Set in a surreal alternative universe (or it could be a post-apocalypse dystopia, this is never established) where humans have devolved to tree-humping, shit-slinging, ape-like savages, yet still wear clothes, drive cars, watch TV and live in houses, the film doesn’t take long to boggle your perception of reality, with alpha-male Smith (Oram) pissing on a wedding photo of his wife, before his beta, Keith (Fielding’s frequent collaborator Tom Meeten), obediently wipes his dick.

With dialogue completely replaced by primal grunts, we are forced to gawp in bewilderment at the often disgusting behaviour of these recognised faces, with Toyah Wilcox (seriously!) gamely dry-humping a cabinet, sticking her head in a microwave and being unceremoniously pelted with the dinner she has just made for her animalistic beau (Green Wing’s Julian Rhind-Tutt).

Violent, vulgar and often explicitly sexual (monkey’s masturbate a lot, see), this isn’t for the squeamish, easily offended or swiftly bored. Society is debased through acts of uncouth depravity (thieving, infidelity, abuse, gang war), but for all its perceived immorality, it’s all thoughtless and done without malice, simply to scoff, sleep, sex and survive – there are no ape expectations here.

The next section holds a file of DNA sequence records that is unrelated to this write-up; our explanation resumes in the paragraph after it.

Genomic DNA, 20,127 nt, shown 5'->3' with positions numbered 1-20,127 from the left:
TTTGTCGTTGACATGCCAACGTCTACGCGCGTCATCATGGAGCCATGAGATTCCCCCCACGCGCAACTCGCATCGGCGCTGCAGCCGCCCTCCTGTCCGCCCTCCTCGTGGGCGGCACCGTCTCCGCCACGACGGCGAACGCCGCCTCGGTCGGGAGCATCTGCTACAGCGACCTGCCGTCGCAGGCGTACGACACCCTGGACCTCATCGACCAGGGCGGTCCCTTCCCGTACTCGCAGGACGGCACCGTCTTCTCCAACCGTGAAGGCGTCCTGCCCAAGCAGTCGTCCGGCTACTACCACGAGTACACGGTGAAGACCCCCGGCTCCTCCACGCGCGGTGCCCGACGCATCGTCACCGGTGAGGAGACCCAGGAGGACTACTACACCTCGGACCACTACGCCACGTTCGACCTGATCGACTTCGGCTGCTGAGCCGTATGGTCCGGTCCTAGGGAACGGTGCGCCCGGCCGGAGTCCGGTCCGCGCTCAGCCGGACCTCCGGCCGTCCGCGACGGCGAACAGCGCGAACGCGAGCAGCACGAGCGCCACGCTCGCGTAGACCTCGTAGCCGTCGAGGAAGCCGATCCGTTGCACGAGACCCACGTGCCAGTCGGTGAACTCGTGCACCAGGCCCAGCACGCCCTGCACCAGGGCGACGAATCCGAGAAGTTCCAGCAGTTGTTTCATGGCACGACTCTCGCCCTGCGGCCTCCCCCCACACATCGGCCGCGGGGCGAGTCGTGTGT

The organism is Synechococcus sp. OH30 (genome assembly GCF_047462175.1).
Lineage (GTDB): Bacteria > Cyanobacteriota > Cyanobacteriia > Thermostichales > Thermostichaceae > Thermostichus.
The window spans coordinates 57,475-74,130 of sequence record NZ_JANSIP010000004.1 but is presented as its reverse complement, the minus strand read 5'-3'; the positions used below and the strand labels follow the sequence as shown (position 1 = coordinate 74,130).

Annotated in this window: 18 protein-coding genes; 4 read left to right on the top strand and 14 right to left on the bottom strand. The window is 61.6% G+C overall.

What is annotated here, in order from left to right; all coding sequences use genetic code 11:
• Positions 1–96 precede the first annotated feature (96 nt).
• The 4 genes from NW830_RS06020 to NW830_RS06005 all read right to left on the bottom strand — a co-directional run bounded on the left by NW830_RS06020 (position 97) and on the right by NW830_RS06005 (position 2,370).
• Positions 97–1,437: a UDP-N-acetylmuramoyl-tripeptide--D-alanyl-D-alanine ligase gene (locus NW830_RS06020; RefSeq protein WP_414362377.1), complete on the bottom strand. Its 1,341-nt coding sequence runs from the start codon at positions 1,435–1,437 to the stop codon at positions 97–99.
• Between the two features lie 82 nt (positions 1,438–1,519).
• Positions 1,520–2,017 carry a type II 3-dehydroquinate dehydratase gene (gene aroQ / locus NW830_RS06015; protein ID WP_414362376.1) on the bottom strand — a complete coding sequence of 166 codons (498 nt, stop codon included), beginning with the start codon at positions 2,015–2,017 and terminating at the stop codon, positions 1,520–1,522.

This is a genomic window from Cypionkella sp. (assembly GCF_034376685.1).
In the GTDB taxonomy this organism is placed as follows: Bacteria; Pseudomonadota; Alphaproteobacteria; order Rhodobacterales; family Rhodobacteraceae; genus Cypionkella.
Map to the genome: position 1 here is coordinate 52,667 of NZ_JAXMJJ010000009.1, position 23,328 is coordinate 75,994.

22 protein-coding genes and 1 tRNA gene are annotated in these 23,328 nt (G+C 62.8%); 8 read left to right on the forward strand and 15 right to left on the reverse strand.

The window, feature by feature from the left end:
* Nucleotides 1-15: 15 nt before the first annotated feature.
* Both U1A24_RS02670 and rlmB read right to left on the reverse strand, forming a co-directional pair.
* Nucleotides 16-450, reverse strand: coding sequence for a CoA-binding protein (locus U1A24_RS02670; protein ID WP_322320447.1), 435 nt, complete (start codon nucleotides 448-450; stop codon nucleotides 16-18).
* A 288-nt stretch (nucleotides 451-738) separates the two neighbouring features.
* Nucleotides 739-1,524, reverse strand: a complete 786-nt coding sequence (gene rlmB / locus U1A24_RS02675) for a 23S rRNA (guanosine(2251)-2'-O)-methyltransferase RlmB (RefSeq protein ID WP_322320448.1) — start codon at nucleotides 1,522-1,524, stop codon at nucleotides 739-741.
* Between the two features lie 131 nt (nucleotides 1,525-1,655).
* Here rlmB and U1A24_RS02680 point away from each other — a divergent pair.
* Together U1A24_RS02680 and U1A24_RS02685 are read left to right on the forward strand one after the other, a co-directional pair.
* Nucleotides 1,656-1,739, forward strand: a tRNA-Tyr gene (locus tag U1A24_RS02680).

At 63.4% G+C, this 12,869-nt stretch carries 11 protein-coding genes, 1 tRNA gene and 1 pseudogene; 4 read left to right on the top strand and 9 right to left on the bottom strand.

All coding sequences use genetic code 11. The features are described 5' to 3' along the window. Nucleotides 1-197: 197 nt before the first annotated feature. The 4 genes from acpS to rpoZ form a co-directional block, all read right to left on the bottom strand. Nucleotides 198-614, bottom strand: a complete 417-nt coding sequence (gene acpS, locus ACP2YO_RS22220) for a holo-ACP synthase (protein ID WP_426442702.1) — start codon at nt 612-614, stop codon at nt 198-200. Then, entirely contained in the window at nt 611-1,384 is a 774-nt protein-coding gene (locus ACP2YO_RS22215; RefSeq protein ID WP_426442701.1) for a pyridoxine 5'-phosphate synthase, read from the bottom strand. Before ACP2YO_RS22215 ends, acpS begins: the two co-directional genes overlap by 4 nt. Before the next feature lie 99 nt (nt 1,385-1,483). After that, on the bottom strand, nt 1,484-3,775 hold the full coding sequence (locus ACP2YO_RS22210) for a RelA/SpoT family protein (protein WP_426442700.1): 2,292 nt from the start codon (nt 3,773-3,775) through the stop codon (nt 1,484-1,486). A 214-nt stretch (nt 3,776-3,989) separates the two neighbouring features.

With this outlandish scenario expanded beyond the everyday family dynamic to showcase examples of this society’s idea of sitcoms, cartoons, cookery shows (if you thought Nigella flaunted her cleavage, you ain’t seen nothing yet!) and video games, Aaaaaaaah! is a complete vision, but distractingly inconsistent. So mankind has evolved enough to make toilets and cutlery, yet people still shit on the kitchen floor and eat like savages? Likewise, how is it that cocaine exists as a recreational drug if people don’t know how to use it?

Props to Steve Oram for seeing his surreal concept through, it’s certainly a unique and unpredictable experience – not to mention a frightful prospect – and it marks him out as a filmmaker to look out for. However, as a piece of entertainment, his divisive debut feature is just too frustratingly uncanny to be devoured in one sitting – or maybe I’m just too much of a Neanderthal to appreciate it?

CR@B Verdict: 2 stars